A Little Mud Won’t Stop Putin

Frozen ground may aid a Russian invasion of Ukraine, but it’s not a decisive factor.

By , a national security and intelligence reporter at Foreign Policy.
Ukrainian service members work on their tank.
Ukrainian service members work on their tank.
Ukrainian service members work on their tank close to the front line with Russian-backed separatists near Lysychansk, Luhansk region, on April 7, 2021. STR/AFP via Getty Images

Putin’s War

As the world tries to discern what Russian President Vladimir Putin plans to do with Ukraine, attention has turned to a humble indicator that may offer some clue as to when a potential invasion may take place: mud. 

TV pundits, journalists, and even U.S. President Joe Biden have zeroed in on the idea that the Russian military needs to wait to launch an attack until at least mid-February, when the ground around Ukraine’s borders will be frozen hard, enabling Russia’s ground forces to roll in without getting bogged down in mud. 

“He's going to have to wait a little bit until the ground is frozen so he can cross,” Biden said at a press conference earlier this month. 

As the world tries to discern what Russian President Vladimir Putin plans to do with Ukraine, attention has turned to a humble indicator that may offer some clue as to when a potential invasion may take place: mud. 

TV pundits, journalists, and even U.S. President Joe Biden have zeroed in on the idea that the Russian military needs to wait to launch an attack until at least mid-February, when the ground around Ukraine’s borders will be frozen hard, enabling Russia’s ground forces to roll in without getting bogged down in mud. 

“He’s going to have to wait a little bit until the ground is frozen so he can cross,” Biden said at a press conference earlier this month. 

It’s an alluring concept, one that appears to offer some lodestar in a time of deep uncertainty. While frozen ground would certainly make life easier for Russia’s military, experts believe that the Russian mechanized forces, which have undergone multiple rounds of upgrades and investments in recent years, have the capabilities to invade at any time of year.

“There are multiple factors, the ground is one of them, but it’s not in itself determinative,” said Rob Lee, a fellow at the Foreign Policy Research Institute who previously served in the U.S. Marine Corps. “Russia is well versed in operating in this area,” he said. 

Frozen ground is just one of several seasonal impacts that would be taken into account when planning a military operation, said Michael Kofman, an expert on the Russian military with the think tank CNA. Weather can affect signals communications and the ability to conduct airstrikes, as well as the amount of foliage on the trees, which in spring would provide some cover for Russian forces. 

While deep winter and late summer offer the most optimal operating environments for Russian forces, they train for all conditions. “The Russian military trains in all types of weather—their training cycles extend all year round, so they do have some familiarity with shifting ground conditions,” said Dara Massicot, a senior policy researcher with the Rand Corp. who specializes in Russian defense. 

There are plenty of historical examples. The German invasion of the Soviet Union in 1941 was first delayed, then stymied, by the spring and then the autumn rains; only frozen weather got the advance moving again—until Soviet forces took advantage of a deep freeze to counterattack. The Red Army’s last major push in the war started in the winter and finished in the spring, and the technology to keep tanks from getting stuck in the mud has only advanced since then.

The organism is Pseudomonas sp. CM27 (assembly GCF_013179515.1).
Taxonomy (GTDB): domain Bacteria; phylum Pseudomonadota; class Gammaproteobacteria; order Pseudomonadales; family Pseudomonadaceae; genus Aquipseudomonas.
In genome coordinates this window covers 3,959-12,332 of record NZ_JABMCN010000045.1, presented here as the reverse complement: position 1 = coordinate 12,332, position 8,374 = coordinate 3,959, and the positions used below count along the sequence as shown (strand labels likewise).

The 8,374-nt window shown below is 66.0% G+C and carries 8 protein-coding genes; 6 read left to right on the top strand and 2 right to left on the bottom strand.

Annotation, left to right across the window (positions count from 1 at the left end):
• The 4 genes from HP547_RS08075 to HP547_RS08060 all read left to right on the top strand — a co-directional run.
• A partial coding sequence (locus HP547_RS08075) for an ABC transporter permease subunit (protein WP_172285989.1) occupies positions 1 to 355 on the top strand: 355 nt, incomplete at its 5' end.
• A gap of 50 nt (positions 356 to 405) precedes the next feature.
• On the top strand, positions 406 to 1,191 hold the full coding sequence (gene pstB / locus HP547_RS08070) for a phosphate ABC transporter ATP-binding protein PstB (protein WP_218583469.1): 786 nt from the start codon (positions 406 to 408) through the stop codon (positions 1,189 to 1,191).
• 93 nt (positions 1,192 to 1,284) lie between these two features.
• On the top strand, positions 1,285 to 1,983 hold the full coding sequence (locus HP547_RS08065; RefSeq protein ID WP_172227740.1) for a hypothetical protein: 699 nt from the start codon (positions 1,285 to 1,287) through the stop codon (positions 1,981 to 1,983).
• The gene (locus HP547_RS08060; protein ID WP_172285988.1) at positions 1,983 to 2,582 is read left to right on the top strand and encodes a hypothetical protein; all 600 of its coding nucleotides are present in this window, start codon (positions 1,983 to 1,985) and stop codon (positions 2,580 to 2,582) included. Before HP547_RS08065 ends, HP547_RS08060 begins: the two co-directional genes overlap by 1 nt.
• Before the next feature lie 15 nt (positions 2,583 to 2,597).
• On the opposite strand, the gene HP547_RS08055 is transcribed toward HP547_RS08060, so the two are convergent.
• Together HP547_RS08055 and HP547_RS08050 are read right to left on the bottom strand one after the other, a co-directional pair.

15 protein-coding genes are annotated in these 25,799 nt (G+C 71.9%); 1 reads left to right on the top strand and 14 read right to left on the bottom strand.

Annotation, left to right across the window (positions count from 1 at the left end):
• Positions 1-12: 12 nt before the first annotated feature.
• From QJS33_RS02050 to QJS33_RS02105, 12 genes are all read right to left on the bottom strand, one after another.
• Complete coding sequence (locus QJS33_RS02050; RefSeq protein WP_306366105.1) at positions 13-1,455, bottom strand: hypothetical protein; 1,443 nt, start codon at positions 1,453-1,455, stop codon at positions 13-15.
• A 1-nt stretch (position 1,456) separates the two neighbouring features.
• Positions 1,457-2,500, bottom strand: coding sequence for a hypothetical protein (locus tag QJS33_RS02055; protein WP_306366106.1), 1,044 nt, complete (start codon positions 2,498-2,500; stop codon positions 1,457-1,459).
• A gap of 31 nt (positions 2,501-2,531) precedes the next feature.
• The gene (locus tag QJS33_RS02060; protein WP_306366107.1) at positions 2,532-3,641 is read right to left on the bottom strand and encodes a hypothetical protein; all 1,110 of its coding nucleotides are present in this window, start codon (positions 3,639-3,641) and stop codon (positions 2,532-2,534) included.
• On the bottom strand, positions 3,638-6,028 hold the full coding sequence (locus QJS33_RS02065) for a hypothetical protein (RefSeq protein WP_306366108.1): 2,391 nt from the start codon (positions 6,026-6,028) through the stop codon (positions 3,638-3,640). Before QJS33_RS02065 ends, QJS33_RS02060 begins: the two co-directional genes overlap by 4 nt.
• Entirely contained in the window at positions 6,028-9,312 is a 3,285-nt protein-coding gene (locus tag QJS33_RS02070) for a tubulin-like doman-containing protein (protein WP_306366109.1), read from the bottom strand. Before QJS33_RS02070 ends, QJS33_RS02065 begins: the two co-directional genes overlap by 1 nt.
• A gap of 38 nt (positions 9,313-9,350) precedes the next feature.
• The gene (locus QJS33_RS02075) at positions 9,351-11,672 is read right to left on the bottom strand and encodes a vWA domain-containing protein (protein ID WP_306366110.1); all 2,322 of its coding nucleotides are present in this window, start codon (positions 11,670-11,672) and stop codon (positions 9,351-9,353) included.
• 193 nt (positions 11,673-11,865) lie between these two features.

“We’ve really moved ahead since World War II, technology has evolved significantly,” Kofman said. 

Russia began an unexplained buildup of troops near Ukraine’s borders in the spring of last year, sparking international concern about Moscow’s intentions. The Kremlin sought to explain away the move as a military exercise and pulled back some of the troops, but it again began surging manpower and materiel to the region late last year. There are now an estimated 130,000 Russian troops massed at various points along Ukraine’s border with Russia and Belarus. 

For months, videos circulating on social media have shown trainloads of Russian military gear, including what appears to be a significant quantity of engineering equipment, pouring into the regions near Ukraine’s border. “This specialized equipment allows them to do maintenance, recover stuck vehicles, bridge small streams or other terrain, which improves their ability to cope with terrain challenges,” Massicot said. “This is a difference between what we saw earlier in 2021, where Russian forces did not have as much logistical equipment with them like this.” Moscow’s growing logistical tail in particular has fueled concerns it may rattle more than just sabers. On Friday, Reuters reported that Russia had dispatched blood units and medical equipment to the border region in another ominous indicator. 

But unlike in wars past, weather and conditions on the ground may not be the deciding factors. A range of factors including a distracted West and Russia’s strong financial reserves have converged to persuade Russia’s leaders, and Putin especially, that the timing may be right to force a resolution to its long-standing concerns about NATO’s eastern expansion, muddy ground or not.

“The decision to go to war is ultimately a political one, and is often made when conditions for war fighting are less lucrative, but the political leaders are far less concerned with that than the other factors that drive the decision-making,” Kofman said. 

Amy Mackinnon is a national security and intelligence reporter at Foreign Policy. Twitter: @ak_mack

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